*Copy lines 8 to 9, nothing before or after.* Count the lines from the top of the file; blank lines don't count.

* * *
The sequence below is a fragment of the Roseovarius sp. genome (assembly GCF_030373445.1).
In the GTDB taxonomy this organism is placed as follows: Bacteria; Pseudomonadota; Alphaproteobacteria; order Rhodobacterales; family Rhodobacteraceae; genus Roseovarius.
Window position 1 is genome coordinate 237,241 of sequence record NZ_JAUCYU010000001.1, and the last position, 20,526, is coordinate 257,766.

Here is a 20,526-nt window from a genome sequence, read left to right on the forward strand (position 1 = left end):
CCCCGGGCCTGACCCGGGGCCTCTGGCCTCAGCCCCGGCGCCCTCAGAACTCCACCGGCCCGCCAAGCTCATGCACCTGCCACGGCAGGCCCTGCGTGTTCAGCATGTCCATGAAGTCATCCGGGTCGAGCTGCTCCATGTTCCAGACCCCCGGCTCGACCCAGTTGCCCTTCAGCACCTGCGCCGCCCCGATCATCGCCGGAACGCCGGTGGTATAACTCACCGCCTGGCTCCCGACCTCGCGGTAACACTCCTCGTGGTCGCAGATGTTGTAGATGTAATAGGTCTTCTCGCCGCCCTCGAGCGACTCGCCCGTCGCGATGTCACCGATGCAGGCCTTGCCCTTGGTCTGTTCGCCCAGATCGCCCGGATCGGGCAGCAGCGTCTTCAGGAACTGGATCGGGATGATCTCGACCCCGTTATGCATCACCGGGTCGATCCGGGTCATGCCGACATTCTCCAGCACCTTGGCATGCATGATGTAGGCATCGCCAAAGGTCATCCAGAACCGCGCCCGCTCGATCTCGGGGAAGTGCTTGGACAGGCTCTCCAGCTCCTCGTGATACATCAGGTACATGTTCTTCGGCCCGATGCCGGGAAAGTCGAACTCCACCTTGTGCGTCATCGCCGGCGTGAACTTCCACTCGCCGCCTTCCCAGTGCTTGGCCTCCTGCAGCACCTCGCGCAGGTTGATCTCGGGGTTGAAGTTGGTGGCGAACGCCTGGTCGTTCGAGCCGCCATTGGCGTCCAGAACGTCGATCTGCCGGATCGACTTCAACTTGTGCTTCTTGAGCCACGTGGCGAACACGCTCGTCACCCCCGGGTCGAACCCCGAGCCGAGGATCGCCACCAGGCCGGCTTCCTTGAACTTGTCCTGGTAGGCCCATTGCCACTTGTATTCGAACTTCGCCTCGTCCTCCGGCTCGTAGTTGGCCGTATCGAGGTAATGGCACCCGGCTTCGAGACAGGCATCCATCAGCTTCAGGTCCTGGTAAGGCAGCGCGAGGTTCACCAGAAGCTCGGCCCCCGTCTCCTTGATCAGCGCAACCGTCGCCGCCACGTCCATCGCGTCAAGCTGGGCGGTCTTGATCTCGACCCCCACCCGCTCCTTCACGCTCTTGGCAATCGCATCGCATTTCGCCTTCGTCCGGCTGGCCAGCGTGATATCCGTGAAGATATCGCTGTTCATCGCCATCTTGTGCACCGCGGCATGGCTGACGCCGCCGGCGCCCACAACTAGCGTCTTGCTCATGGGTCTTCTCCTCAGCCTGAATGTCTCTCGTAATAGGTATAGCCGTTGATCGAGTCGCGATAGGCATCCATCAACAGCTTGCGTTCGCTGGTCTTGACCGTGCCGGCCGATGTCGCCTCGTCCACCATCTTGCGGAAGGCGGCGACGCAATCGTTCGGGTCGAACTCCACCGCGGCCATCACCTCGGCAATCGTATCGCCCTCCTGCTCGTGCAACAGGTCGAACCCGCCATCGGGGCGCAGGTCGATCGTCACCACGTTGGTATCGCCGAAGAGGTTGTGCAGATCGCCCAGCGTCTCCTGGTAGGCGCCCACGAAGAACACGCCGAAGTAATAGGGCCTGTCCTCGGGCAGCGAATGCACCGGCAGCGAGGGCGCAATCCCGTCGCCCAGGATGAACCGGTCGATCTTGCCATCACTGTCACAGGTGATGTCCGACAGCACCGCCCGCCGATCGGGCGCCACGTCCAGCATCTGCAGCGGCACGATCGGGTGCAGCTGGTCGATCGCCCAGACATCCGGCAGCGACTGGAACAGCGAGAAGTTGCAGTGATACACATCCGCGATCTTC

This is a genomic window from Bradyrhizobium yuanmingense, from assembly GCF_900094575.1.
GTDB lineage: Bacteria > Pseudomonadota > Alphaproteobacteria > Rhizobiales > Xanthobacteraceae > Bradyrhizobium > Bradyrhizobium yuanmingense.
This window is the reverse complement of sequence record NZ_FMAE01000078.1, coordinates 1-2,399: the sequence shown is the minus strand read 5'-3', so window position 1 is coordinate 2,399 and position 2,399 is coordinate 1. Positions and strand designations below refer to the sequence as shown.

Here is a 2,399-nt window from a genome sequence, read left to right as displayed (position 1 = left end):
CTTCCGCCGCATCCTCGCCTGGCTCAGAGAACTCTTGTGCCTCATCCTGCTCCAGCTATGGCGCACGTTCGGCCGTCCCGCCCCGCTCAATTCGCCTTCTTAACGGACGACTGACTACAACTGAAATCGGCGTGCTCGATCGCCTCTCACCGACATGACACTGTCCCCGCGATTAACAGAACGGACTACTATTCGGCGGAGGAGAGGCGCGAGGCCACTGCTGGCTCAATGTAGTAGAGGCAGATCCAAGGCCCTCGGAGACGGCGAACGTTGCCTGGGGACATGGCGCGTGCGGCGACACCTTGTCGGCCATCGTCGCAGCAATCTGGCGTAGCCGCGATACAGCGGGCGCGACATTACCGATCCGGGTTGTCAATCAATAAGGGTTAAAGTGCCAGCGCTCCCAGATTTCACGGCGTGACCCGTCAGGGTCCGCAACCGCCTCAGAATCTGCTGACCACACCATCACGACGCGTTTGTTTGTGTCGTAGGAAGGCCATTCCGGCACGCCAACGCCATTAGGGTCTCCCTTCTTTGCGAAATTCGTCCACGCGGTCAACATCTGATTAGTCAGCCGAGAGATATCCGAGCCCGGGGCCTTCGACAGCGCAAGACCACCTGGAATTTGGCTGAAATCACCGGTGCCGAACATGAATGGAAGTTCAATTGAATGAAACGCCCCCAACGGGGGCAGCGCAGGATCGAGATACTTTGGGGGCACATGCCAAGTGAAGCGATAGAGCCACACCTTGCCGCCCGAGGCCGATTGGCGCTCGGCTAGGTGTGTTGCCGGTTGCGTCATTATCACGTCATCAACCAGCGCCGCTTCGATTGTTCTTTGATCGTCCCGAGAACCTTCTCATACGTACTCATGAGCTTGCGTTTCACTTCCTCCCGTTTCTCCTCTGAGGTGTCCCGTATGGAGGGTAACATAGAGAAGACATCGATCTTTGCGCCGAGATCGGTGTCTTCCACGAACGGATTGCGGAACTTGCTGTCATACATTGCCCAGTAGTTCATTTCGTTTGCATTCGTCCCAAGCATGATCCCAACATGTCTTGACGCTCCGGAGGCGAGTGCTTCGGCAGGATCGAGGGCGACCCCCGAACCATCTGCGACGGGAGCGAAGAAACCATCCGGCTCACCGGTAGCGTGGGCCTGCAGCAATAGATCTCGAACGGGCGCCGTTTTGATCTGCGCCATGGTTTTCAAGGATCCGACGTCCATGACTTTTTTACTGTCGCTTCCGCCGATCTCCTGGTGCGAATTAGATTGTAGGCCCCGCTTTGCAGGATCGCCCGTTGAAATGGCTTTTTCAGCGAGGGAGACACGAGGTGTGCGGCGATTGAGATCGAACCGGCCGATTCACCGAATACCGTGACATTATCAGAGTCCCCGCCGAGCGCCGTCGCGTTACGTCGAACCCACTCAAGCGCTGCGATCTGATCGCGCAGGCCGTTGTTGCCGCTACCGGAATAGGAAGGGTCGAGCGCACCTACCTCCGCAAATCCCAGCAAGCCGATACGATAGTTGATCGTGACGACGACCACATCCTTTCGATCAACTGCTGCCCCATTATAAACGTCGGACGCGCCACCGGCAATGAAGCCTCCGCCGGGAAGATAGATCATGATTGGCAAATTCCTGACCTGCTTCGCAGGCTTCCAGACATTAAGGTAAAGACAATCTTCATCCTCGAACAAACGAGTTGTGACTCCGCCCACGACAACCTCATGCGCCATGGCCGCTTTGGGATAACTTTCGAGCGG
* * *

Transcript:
This window is the reverse complement of sequence record NZ_FMAE01000078.1, coordinates 1-2,399: the sequence shown is the minus strand read 5'-3', so window position 1 is coordinate 2,399 and position 2,399 is coordinate 1. Positions and strand designations below refer to the sequence as shown.

Here is a 2,399-nt window from a genome sequence, read left to right as displayed (position 1 = left end):